Are lower milk fat levels a problem?

The adoption of feed-to-yield systems in which concentrates are offered to individual cows according to their milk yield is now common practice. This often involves farms offering a '˜basal diet' of silage and concentrates, to support the energy requirements of the cow for maintenance, plus a certain milk yield.

Saturday, 7th July 2018, 9:19 am
Updated Monday, 16th July 2018, 5:44 pm

Additional concentrates are then offered to individual cows to support milk yields above those supported by the basal diet. These additional concentrates are often offered at a feed-rate of 0.45 kg of concentrate per litre of milk.

Recent research by Dr Conrad Ferris at AFBI, Hillsborough, examined the impact of ‘feed-rate’ on dairy cow performance. Cows were offered a ‘basal’ ration comprising silage (70% grass silage, 30% maize silage: DM basis) and concentrates (included in the mix to provide an intake of 6.0 kg/cow/day).

In addition, cows were offered further concentrates using out-of-parlour feeders on a ‘feed-to-yield’ basis to support milk yields in excess of those supported by the basal diet. Three feed rates were used, namely 0.35, 0.45 or 0.55 kg of concentrate per kg of milk.

A key finding from the study was that when concentrate feed rate increased from 0.45 to 0.55, there was an unexpectedly large increase in concentrate intakes, and a reduction in silage intake (Table 1). This increase in concentrate intake was accompanied by an increase in milk yield (although not significant), and by a large fall in the fat percentage of the milk.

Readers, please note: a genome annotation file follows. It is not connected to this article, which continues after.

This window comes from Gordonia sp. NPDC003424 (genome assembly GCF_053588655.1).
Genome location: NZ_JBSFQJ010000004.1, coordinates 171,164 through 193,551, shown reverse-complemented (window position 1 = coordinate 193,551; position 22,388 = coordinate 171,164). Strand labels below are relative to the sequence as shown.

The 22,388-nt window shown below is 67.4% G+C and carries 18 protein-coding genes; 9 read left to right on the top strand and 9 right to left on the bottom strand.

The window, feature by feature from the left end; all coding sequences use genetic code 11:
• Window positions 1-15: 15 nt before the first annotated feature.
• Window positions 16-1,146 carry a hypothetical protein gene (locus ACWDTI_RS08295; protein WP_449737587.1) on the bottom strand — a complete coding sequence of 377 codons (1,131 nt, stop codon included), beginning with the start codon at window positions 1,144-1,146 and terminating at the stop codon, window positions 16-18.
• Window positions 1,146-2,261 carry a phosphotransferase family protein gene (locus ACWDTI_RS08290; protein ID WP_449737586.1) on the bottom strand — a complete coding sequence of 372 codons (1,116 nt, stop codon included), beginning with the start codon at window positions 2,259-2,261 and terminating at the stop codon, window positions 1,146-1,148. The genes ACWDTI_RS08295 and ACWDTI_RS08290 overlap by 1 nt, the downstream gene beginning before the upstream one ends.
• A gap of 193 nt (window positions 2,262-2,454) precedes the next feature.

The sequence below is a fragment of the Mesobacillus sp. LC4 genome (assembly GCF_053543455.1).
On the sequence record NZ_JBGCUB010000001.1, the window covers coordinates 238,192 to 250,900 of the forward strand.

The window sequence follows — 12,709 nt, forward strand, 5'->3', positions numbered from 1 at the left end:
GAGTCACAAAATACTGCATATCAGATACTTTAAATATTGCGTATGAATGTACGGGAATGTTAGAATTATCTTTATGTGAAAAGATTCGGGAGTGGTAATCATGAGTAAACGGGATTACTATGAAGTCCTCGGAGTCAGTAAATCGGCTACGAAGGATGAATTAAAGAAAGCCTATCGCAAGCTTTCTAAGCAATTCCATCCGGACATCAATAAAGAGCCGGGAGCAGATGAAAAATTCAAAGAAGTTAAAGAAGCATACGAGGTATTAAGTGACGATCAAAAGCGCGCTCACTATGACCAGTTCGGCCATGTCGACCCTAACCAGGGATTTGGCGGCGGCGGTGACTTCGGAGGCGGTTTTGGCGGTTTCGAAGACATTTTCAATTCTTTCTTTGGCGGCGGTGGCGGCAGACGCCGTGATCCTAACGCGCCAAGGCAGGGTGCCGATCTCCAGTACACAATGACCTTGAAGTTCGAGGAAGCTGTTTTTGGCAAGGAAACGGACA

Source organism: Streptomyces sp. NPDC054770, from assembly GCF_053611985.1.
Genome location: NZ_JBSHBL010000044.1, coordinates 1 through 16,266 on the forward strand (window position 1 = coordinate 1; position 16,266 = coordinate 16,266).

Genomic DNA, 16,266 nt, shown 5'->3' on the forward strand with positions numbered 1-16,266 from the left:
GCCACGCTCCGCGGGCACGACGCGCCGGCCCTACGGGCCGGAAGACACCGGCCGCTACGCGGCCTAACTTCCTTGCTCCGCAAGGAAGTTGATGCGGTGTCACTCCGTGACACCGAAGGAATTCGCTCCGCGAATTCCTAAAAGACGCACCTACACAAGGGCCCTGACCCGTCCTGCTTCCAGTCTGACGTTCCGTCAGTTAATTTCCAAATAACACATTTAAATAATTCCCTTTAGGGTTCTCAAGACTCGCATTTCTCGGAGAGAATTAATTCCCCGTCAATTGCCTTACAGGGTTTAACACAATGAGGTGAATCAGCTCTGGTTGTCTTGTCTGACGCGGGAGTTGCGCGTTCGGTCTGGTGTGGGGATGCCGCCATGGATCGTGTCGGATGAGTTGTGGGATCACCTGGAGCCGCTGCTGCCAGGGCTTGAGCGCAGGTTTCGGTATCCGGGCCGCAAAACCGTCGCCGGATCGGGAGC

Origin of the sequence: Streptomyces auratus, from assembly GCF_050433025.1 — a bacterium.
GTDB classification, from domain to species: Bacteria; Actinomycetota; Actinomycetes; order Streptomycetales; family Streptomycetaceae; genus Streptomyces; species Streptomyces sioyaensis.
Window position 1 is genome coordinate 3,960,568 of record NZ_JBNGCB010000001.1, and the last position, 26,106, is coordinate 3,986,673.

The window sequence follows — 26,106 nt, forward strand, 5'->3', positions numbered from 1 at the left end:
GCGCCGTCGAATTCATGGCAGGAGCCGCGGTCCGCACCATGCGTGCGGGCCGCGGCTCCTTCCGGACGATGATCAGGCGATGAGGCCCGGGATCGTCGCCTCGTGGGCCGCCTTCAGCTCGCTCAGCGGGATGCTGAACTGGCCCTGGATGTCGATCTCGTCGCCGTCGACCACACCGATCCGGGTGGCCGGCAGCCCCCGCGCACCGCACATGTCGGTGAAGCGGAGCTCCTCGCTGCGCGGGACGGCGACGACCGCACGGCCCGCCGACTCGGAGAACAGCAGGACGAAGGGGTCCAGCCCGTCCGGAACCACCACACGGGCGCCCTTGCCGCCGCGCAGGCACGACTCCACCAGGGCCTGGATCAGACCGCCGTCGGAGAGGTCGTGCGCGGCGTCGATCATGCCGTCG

The impact of higher concentrate feed levels on milk fat content is well known, with Figure 1 highlighting that the milk fat percentage decreased with increasing concentrate level, with this effect being particularly dramatic with concentrate levels above 13 - 14 kg/cow/day. As a consequence, some of the potential economic benefits of these higher yielding cows are lost. Nevertheless, there is currently no ‘farm data’ to support this important finding, nor is there evidence of the impact of these feed levels on cow fertility and health.

To help address this important issue, AgriSearch, in partnership with AFBI, are currently seeking to recruit 30 dairy farmers from across Northern Ireland to participate in a new project to identify factors driving efficiency within feed-to-yield systems.

It is expected that many factors will influence the performance and profitability of cows within feed-to-yield systems. These include silage quality, concentrate composition, concentrate intakes, feeding assumptions adopted, and cow genetics. This project aims to examine how these factors affect the performance of individual cows within feed-to-yield systems, and in particular their effects on milk yield, milk composition, fertility and health.

Farmers interested in participating in this exciting new project can download an application form from the AgriSearch website and return it via email to [email protected] or by post to: AgriSearch, Innovation Centre, Large Park, Hillsborough, County Down, BT26 6DR.

If you have any specific queries then contact Elizabeth Earle (AgriSearch) on 028 9268 1514.